After two flu seasons with extremely low cases, some health officials are predicting a particularly bad season this year, though the timing and severity of the flu is hard to predict, according to the Centers for Disease Control and Prevention.
The latest Oregon Health & Science University forecast shows high rates of flu occurring earlier than normal in some areas of the Southern Hemisphere. That causes some concern about what that may mean for flu rates in the United States, according to Dr. Katie Sharff, chief of infectious disease at Kaiser Permanente Northwest.
Due to social distancing, mask mandates and other measures put in place during the COVID-19 pandemic, the flu has been essentially absent. Many factors may contribute to a more active flu season this year — including students being back in schools and a low level of population immunity due to a lack of antibody circulation the past few years, according to Sharff.
“It doesn’t really matter whether there is a prediction of a severe flu season. Flu is a significant cause of respiratory illness,” Clark County Public Health Director Dr. Alan Melnick said. “There are anywhere from around 20,000 or 30,000 to 50,000 deaths in the United States from influenza each year. It’s a serious illness.”
The good news? The flu vaccine is an effective tool at reducing the spread of the flu.
“The best protection against the flu is the flu vaccine,” Sharff said. “The goal of vaccinations are to reduce severe disease.”
In the U.S., about 50 percent of the population gets vaccinated against the flu each year, according to CDC data. Yet, the flu vaccine is known to prevent millions of flu illnesses and hospitalizations each year. During the last significant flu season, 2019-2020, flu vaccinations prevented approximately 7.5 million flu illnesses, 105,000 flu-related hospitalizations and 6,300 flu-related deaths, according to the CDC.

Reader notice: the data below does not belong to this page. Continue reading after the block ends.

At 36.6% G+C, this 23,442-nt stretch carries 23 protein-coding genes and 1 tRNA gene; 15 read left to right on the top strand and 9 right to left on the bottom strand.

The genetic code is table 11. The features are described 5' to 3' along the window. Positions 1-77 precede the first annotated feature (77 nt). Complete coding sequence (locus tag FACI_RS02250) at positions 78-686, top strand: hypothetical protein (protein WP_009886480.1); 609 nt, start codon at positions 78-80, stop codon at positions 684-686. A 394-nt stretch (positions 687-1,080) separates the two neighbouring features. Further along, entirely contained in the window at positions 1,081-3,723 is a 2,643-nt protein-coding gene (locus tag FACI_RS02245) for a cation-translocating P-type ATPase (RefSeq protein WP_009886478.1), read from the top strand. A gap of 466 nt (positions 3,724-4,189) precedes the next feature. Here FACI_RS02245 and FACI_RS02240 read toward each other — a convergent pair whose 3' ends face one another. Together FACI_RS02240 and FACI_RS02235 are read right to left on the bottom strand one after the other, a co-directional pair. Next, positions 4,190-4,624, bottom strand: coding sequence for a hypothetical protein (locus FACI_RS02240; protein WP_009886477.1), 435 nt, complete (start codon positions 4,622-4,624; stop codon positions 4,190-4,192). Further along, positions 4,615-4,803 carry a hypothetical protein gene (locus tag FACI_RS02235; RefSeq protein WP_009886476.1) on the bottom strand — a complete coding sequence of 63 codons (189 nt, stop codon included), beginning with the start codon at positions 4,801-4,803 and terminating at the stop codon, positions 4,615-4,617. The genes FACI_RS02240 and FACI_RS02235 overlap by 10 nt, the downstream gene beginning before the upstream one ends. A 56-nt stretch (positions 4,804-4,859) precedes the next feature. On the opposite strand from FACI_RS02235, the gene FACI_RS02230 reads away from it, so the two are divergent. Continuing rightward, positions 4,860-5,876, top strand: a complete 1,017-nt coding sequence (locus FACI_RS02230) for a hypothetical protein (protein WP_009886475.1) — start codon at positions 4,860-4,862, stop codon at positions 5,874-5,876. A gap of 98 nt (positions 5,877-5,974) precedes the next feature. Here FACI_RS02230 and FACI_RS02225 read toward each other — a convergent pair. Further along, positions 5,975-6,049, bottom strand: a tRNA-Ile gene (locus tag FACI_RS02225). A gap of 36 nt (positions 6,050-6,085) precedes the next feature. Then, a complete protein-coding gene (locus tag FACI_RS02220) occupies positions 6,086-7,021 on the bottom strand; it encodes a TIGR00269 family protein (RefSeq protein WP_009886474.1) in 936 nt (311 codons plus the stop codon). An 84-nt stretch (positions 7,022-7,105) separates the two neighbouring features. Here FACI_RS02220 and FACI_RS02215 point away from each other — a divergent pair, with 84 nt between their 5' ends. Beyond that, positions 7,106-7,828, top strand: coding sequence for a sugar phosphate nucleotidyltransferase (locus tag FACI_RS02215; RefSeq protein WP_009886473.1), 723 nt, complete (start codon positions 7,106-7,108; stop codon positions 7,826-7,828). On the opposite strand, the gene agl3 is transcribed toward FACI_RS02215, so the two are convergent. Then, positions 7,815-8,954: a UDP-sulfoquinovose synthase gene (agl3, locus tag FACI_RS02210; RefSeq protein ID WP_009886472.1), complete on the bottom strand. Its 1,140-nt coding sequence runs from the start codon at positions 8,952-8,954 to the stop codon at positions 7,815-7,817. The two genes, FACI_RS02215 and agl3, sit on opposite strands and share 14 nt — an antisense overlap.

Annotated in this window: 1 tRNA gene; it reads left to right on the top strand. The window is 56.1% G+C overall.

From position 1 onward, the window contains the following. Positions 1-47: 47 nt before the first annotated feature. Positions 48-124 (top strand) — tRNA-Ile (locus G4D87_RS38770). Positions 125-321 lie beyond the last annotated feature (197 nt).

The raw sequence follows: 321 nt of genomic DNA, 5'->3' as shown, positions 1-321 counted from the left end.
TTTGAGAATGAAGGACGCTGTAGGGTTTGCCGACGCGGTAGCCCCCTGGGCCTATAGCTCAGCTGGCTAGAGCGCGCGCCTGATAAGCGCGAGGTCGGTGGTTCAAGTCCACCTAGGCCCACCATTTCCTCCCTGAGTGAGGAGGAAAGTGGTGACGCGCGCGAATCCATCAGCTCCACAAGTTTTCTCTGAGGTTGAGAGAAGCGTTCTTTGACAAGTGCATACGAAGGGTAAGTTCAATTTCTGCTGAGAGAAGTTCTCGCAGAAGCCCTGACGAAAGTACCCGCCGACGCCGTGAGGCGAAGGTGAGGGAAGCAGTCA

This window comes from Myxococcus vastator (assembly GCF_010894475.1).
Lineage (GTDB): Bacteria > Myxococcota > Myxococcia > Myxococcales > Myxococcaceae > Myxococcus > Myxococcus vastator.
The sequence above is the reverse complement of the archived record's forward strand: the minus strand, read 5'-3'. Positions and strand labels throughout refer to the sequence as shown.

“The fact that we only get 50 percent of the population vaccinated, we could prevent double those numbers,” Melnick said. “It’s really critical that people get vaccinated.”
Getting vaccinated against the flu also protects those around you who may be at an increased risk of severe illness.
“A vaccine, if it prevents you from getting infected and getting sick, it also prevents transmission to other people,” Melnick said.
Now is the time to get vaccinated, according to Melnick. The vaccine takes a few weeks to build immunity and will continue to be effective for several months.
While flu season may be just beginning, the coronavirus that causes COVID-19 continues to circulate. According to Melnick, only about 50 percent of the population eligible for the latest COVID-19 booster has received it. He recommends getting both the flu vaccine and COVID-19 booster as soon as possible; they can even be received at the same time.
Taking steps to prevent the spread and severity of the flu this season is especially important as hospital beds across Clark County are already near capacity. As of Sept. 29, 96.3 percent of hospital beds and 93.1 percent of ICU beds in Clark County were occupied, according to the latest data from Clark County Public Health.
The CDC recommends taking everyday actions to reduce the spread of the flu, along with getting vaccinated: If you are sick, stay home; avoid close contact with people who are sick; cover coughs and sneezes; wash your hands often with soap and water; and avoid touching your eyes, mouth and nose.
Another effective tool at preventing the spread of respiratory viruses is wearing a mask in public spaces, according to Melnick.
“Make a risk calculation about what you need to do to protect yourself,” Melnick said. “When people have an opportunity to get the flu vaccine, they should get it now.”
For more information on where to get a flu vaccine or a COVID-19 booster, visit www.vaccines.gov or contact your health care provider.